This project set out to identify patients in general practice with a diagnosis of hepatitis B or hepatitis C with a view to encouraging appropriate investigation, management and referral of these patients. Patients were reviewed and offered further testing, immunisation and referral as clinically indicated.
The project also encouraged practices to screen high-risk patient groups for blood-borne viruses and to immunise at-risk patients against hepatitis B.
Data from the hospital service showed there was an increase in BBV screening and testing for HIV, hepatitis B and hepatitis C by 62%, 16% and 18% respectively compared to the same period 12 months previously. A total of 124 immunisations were given.
One of Scotland’s most deprived cities, Dundee has a high incidence of sexually-acquired HIV in men who have sex with men (MSM), and certain ethnic groups.
Access to records of hepatitis B and C positive patients showed that a significant number had never accessed the hepatitis service, or had done so but missed follow-up care. Practice registers of hepatitis patients were poor.
Dundee CHP already knew that screening those at risk of BBV helped uncover unknown cases of hepatitis B and C. The best way to encourage BBV patients back into service was through contact with a general practice, and that the best approach to screening at-risk patients was for GPs to proactively screen those with BBV transmission-associated risk factors.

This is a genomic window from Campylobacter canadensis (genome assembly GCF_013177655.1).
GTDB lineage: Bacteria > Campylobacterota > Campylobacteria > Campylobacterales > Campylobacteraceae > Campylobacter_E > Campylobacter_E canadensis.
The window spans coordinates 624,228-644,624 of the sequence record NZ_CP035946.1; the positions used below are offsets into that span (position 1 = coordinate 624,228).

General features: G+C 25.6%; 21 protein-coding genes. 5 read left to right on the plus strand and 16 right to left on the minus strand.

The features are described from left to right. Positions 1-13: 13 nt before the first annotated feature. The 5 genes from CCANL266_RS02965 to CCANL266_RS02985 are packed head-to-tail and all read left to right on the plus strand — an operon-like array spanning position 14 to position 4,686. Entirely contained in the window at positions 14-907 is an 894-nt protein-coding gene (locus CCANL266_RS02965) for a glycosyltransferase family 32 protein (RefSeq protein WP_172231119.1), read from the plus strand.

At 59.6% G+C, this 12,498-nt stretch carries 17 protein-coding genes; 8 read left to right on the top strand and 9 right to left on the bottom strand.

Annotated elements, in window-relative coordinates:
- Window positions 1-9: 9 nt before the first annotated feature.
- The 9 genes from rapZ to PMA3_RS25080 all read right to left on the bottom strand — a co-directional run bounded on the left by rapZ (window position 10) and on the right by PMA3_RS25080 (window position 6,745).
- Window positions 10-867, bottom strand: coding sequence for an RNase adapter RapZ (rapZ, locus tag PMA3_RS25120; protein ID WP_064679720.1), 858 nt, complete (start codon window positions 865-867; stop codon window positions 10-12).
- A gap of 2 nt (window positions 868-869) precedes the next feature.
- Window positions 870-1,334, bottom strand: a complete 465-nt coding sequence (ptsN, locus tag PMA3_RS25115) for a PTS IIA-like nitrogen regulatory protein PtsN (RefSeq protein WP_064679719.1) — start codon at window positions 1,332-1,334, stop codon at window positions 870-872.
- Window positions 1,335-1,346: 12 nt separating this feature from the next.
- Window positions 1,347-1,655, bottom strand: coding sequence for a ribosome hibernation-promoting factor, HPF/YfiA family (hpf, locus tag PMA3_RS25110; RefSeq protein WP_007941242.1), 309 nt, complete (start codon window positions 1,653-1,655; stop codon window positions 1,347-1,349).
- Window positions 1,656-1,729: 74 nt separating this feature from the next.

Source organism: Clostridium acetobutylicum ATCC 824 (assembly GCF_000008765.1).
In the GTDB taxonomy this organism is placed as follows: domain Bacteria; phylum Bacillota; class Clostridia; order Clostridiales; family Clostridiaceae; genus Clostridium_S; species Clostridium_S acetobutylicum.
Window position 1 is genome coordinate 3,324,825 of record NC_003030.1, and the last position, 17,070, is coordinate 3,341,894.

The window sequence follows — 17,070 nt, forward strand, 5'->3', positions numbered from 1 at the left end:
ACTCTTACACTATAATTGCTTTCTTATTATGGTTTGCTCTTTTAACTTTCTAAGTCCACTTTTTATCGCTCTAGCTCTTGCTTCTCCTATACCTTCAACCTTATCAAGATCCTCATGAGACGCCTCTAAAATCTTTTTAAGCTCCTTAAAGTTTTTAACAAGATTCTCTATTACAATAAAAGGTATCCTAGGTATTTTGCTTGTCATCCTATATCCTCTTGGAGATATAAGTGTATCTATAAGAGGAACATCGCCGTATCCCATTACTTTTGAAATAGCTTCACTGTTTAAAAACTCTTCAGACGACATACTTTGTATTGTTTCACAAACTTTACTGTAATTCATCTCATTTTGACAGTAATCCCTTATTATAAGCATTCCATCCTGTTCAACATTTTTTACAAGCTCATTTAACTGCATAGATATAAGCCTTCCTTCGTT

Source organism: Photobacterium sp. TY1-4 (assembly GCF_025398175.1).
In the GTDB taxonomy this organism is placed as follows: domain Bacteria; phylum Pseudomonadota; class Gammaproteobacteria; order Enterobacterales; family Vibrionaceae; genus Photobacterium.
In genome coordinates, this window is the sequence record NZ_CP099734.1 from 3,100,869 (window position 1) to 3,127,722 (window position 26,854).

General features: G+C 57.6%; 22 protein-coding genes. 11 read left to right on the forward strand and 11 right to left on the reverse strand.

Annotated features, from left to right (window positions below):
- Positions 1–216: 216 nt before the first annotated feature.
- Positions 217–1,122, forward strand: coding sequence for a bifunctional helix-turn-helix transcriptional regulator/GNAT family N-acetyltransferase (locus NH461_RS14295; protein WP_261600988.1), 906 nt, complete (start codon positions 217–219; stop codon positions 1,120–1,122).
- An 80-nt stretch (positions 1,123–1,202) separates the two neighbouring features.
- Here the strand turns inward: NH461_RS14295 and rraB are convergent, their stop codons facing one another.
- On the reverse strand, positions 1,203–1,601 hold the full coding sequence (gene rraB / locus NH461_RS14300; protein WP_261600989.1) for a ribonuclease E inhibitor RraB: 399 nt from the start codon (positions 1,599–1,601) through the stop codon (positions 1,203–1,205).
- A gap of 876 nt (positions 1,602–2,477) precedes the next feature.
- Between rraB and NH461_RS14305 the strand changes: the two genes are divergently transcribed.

The aim was to engage as many Dundee GP practices as possible, establish a credible BBV team to support clinical engagement and give GPs access to current clinical knowledge.
The project hoped to reconcile the BBV Managed Clinical Network (MCN) hepatitis B database with GP practice registers, and to furnish the latter with read codes to allow call/recall of patients. GPs were to be encouraged to refer patients with suspected BBV back into secondary care.
Objectives included boosting the number of at-risk patients screened by GPs, carrying out more screenings in general practices and increasing immunisation. The project also aimed to improve patient access to diagnosis, treatment and follow-on care. The model had be suitable for roll out across Tayside.
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